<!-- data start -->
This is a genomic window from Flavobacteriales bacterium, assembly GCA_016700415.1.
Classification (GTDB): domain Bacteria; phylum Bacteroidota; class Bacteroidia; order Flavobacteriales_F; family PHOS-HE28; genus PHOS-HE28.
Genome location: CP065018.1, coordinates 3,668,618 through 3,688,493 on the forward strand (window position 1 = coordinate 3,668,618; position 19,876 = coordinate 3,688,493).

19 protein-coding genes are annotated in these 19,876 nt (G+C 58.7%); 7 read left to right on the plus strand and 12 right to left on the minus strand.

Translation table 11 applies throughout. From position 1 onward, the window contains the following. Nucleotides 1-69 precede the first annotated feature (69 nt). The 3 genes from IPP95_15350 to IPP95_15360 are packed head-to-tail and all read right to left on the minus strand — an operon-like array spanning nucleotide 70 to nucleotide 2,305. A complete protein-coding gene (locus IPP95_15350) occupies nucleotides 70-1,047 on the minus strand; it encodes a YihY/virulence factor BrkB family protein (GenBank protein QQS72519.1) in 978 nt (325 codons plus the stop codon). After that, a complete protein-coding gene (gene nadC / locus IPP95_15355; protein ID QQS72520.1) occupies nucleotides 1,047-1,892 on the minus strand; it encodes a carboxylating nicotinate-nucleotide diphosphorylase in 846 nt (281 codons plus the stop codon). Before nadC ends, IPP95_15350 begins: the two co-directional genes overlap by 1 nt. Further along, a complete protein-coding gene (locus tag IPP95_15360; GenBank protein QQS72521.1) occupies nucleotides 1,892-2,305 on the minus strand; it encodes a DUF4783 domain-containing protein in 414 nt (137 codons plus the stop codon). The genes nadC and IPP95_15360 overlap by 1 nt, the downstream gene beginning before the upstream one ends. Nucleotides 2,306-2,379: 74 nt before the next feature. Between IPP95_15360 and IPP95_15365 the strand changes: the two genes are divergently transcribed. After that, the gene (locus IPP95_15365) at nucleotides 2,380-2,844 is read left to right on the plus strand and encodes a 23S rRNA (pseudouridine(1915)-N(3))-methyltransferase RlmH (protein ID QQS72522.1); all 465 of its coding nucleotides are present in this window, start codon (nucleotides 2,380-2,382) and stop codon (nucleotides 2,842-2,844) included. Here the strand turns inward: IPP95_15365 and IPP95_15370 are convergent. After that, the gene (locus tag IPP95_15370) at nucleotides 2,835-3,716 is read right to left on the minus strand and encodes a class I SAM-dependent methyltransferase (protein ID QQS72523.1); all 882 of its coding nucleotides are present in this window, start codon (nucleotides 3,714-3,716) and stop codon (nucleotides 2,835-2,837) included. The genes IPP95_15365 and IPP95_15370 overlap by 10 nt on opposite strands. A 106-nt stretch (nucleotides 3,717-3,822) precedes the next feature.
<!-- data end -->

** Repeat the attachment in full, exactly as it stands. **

This is a genomic window from Flavobacteriales bacterium, assembly GCA_016700415.1.
Classification (GTDB): domain Bacteria; phylum Bacteroidota; class Bacteroidia; order Flavobacteriales_F; family PHOS-HE28; genus PHOS-HE28.
Genome location: CP065018.1, coordinates 3,668,618 through 3,688,493 on the forward strand (window position 1 = coordinate 3,668,618; position 19,876 = coordinate 3,688,493).

19 protein-coding genes are annotated in these 19,876 nt (G+C 58.7%); 7 read left to right on the plus strand and 12 right to left on the minus strand.

Translation table 11 applies throughout. From position 1 onward, the window contains the following. Nucleotides 1-69 precede the first annotated feature (69 nt). The 3 genes from IPP95_15350 to IPP95_15360 are packed head-to-tail and all read right to left on the minus strand — an operon-like array spanning nucleotide 70 to nucleotide 2,305. A complete protein-coding gene (locus IPP95_15350) occupies nucleotides 70-1,047 on the minus strand; it encodes a YihY/virulence factor BrkB family protein (GenBank protein QQS72519.1) in 978 nt (325 codons plus the stop codon). After that, a complete protein-coding gene (gene nadC / locus IPP95_15355; protein ID QQS72520.1) occupies nucleotides 1,047-1,892 on the minus strand; it encodes a carboxylating nicotinate-nucleotide diphosphorylase in 846 nt (281 codons plus the stop codon). Before nadC ends, IPP95_15350 begins: the two co-directional genes overlap by 1 nt. Further along, a complete protein-coding gene (locus tag IPP95_15360; GenBank protein QQS72521.1) occupies nucleotides 1,892-2,305 on the minus strand; it encodes a DUF4783 domain-containing protein in 414 nt (137 codons plus the stop codon). The genes nadC and IPP95_15360 overlap by 1 nt, the downstream gene beginning before the upstream one ends. Nucleotides 2,306-2,379: 74 nt before the next feature. Between IPP95_15360 and IPP95_15365 the strand changes: the two genes are divergently transcribed. After that, the gene (locus IPP95_15365) at nucleotides 2,380-2,844 is read left to right on the plus strand and encodes a 23S rRNA (pseudouridine(1915)-N(3))-methyltransferase RlmH (protein ID QQS72522.1); all 465 of its coding nucleotides are present in this window, start codon (nucleotides 2,380-2,382) and stop codon (nucleotides 2,842-2,844) included. Here the strand turns inward: IPP95_15365 and IPP95_15370 are convergent. After that, the gene (locus tag IPP95_15370) at nucleotides 2,835-3,716 is read right to left on the minus strand and encodes a class I SAM-dependent methyltransferase (protein ID QQS72523.1); all 882 of its coding nucleotides are present in this window, start codon (nucleotides 3,714-3,716) and stop codon (nucleotides 2,835-2,837) included. The genes IPP95_15365 and IPP95_15370 overlap by 10 nt on opposite strands. A 106-nt stretch (nucleotides 3,717-3,822) precedes the next feature.